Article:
“We know the civil situation in the Gaza Strip is not an easy one,” said Col. Moshe Tetro of COGAT, the Israeli military agency that handles civilian affairs in Gaza.

“But I can say that there is no humanitarian crisis in the Gaza Strip,” he told reporters Thursday.

Yet humanitarian agencies say the situation is catastrophic and getting worse by the day, exacerbated by the bombardment of traditionally safe spaces.

At least 120,000 Gazans are still sheltering in U.N. facilities in the north, according to Juliette Touma, the director of communications for UNRWA, the Palestinian refugee agency, even though there are no aid workers left to provide services. Tens of thousands of other displaced Gazans remain at hospitals, including Shifa, which Israel says is home to an underground Hamas command center.

The Post cannot independently verify the claim.

A hospital is “protected under international law,” Tanya Haj-Hassan, a pediatrician who works with Doctors Without Border, told The Post by phone from Amman, the capital of Jordan. Targeting hospitals, she said, violated international law and could be considered a war crime.

On Wednesday, an airstrike hit a UNRWA school in Gaza City, killing dozens of displaced Palestinians, according to initial U.N. reports. Touma said the agency could not safely verify further information about the incident. The IDF said it had targeted a Hamas tunnel.

A third of the 99 UNRWA staff members killed since the war began — the most in any conflict in the organization’s history — and 70 percent of damaged UNRWA facilities have been in the center and south of the enclave, Touma said, belying Israel’s claim that they were “safer zones.”

“There is nowhere safe in Gaza — not the north, not the middle, and not the south,” she said.

Amour slept for two weeks in the courtyard of Shifa Hospital, in a small makeshift tent alongside other displaced women. They had no privacy. Finding toilets was a struggle. An endless stream of dead and wounded people rushed past them each day, she said — children without limbs and parents without children.

Gaza becomes ‘a graveyard for children’ as Israel intensifies airstrikes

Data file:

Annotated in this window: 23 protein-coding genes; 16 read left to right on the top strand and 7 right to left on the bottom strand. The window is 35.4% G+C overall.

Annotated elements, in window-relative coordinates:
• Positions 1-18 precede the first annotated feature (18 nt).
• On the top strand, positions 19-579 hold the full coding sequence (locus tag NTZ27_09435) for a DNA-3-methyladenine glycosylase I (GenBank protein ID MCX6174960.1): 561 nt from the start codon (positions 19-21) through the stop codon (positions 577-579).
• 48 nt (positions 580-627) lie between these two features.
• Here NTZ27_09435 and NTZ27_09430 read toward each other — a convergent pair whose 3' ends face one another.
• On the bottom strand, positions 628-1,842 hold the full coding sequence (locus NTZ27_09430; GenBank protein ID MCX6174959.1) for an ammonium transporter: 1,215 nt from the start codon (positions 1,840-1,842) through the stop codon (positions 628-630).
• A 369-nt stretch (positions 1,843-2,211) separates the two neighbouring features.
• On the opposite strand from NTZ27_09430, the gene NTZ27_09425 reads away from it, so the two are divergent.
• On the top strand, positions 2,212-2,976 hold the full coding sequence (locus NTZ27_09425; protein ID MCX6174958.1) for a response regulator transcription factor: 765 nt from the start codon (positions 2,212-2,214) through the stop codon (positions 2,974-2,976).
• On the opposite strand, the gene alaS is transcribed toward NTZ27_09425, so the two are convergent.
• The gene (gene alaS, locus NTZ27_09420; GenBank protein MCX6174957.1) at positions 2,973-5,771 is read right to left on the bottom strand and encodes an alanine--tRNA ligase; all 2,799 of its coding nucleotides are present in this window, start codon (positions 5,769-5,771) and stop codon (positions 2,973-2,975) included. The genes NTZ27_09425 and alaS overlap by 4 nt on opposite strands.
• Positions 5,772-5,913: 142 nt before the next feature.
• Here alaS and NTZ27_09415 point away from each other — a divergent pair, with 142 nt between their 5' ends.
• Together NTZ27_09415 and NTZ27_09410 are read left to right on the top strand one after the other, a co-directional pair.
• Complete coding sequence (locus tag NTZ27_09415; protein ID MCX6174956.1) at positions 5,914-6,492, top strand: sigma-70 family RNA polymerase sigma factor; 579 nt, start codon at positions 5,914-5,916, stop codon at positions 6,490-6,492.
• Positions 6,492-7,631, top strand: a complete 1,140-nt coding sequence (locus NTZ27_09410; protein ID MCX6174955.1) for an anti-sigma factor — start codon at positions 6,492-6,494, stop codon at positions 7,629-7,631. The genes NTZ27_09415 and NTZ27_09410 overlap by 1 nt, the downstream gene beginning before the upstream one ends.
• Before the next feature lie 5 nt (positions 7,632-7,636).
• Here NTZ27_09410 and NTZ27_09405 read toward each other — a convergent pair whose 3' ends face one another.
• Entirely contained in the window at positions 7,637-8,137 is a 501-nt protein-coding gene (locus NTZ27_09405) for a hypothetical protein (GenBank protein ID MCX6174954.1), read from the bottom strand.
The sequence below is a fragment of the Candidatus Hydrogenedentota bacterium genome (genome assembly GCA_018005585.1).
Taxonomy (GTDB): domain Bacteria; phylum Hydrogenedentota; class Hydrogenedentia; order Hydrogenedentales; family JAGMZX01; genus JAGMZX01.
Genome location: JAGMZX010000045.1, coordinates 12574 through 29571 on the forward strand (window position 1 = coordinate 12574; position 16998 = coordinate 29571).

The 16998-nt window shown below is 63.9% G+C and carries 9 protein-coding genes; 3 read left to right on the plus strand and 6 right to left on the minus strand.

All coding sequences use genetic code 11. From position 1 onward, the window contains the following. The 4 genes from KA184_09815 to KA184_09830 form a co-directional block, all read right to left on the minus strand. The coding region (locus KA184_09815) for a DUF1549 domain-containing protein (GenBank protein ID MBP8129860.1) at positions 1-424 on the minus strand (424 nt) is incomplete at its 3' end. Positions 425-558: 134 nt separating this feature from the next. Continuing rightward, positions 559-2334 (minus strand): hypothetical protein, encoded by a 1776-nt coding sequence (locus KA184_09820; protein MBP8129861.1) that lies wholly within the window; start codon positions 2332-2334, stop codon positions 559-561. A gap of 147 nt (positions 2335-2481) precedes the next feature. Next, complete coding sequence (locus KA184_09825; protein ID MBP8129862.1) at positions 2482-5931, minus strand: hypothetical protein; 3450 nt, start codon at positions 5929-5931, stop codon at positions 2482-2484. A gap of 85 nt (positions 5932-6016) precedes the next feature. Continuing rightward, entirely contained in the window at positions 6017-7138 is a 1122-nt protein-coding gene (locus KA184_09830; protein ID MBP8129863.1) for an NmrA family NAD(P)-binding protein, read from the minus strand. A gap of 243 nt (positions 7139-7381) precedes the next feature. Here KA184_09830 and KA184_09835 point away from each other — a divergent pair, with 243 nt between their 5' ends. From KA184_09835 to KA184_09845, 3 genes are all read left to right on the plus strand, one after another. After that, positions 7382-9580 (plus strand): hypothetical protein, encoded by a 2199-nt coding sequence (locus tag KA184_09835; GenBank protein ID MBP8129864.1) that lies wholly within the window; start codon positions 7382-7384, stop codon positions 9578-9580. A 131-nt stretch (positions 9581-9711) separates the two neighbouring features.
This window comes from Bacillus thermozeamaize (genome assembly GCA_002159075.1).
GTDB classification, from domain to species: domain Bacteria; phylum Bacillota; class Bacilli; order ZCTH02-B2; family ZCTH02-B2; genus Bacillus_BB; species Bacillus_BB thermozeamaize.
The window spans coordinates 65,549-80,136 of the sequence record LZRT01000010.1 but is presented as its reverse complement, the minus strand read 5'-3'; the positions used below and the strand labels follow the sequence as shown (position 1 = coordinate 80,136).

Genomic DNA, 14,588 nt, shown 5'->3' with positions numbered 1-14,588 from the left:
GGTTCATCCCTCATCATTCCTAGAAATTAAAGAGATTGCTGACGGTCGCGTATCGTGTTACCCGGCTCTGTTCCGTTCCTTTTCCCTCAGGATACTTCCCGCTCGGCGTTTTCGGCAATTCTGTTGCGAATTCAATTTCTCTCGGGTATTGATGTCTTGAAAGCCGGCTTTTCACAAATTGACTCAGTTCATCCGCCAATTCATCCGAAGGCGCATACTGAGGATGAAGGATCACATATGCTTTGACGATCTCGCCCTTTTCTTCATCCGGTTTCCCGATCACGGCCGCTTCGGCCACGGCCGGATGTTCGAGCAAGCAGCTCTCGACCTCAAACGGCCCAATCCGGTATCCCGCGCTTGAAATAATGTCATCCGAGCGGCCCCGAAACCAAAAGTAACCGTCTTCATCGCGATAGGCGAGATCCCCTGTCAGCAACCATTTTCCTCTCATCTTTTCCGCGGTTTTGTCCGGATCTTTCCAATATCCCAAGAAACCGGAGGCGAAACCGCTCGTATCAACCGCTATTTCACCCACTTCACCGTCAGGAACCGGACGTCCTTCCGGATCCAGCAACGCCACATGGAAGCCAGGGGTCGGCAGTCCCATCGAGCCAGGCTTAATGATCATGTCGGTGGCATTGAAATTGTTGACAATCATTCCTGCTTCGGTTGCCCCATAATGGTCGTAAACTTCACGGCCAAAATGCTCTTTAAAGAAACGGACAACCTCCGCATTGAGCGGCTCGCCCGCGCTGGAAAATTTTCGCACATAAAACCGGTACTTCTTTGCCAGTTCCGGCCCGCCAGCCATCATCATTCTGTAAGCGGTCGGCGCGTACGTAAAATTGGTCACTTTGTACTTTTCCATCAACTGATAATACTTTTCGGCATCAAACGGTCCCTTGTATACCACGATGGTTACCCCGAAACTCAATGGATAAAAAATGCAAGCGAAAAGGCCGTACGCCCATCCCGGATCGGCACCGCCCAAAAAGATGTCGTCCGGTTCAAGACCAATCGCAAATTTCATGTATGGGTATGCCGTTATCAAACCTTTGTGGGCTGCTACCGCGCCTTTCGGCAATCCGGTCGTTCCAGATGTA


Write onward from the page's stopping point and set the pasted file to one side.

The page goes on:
Ghassan Abu Sitta, a surgeon at Shifa, said the area around the hospital was “rocked to the core by massive explosions” during a communications blackout Sunday night.

That same night, the Gaza Health Ministry reported attacks on several other hospitals, including Gaza’s only psychiatric hospital, killing eight people. Other strikes killed four people at the Gaza Eye Hospital and four more at the Rantisi Pediatric Hospital.

The Israeli military did not respond to a request for comment on those strikes.

On Tuesday, the IDF said it struck Hamas fighters “barricading” in a building near al-Quds Hospital in Gaza City. “The attack led to significant secondary explosions which indicate the presence of a Hamas weapons depot in a civilian area,” it said in a statement.

The blasts have effectively cut off al-Quds from the rest of the city, according to Marwan Jilani, the Ramallah-based director general of the Palestine Red Crescent, which runs the hospital. The 12,000 displaced Gazans on the premises cannot leave, he said, and doctors can no longer reach the wounded in the streets nearby.

At 9 a.m. Wednesday, Amour headed south on Salah al-Din Road with a group of 80 people, most of them women and children, she said. Soon, they saw the Israeli tanks.

“We were told through loudspeakers to carry our IDs, raise our hands, raise a white flag, leave a clear distance between each person, and that we would not be allowed to drink water or food along the way,” she said.

As Amour walked, she passed at least a dozen decomposing bodies. The stench followed her. At one point, she said, Israeli forces fired warning shots when someone in the group lowered their hands. Later, she heard shots and screams behind her, but was too afraid to look back.

The children, hungry and thirsty, cried and cried.

After 12 hours, 18 miles and 33 days of war, she reached the southern city of Khan Younis. She is staying with her family, near another hospital, too tired to think about what comes next.

Harb reported from London.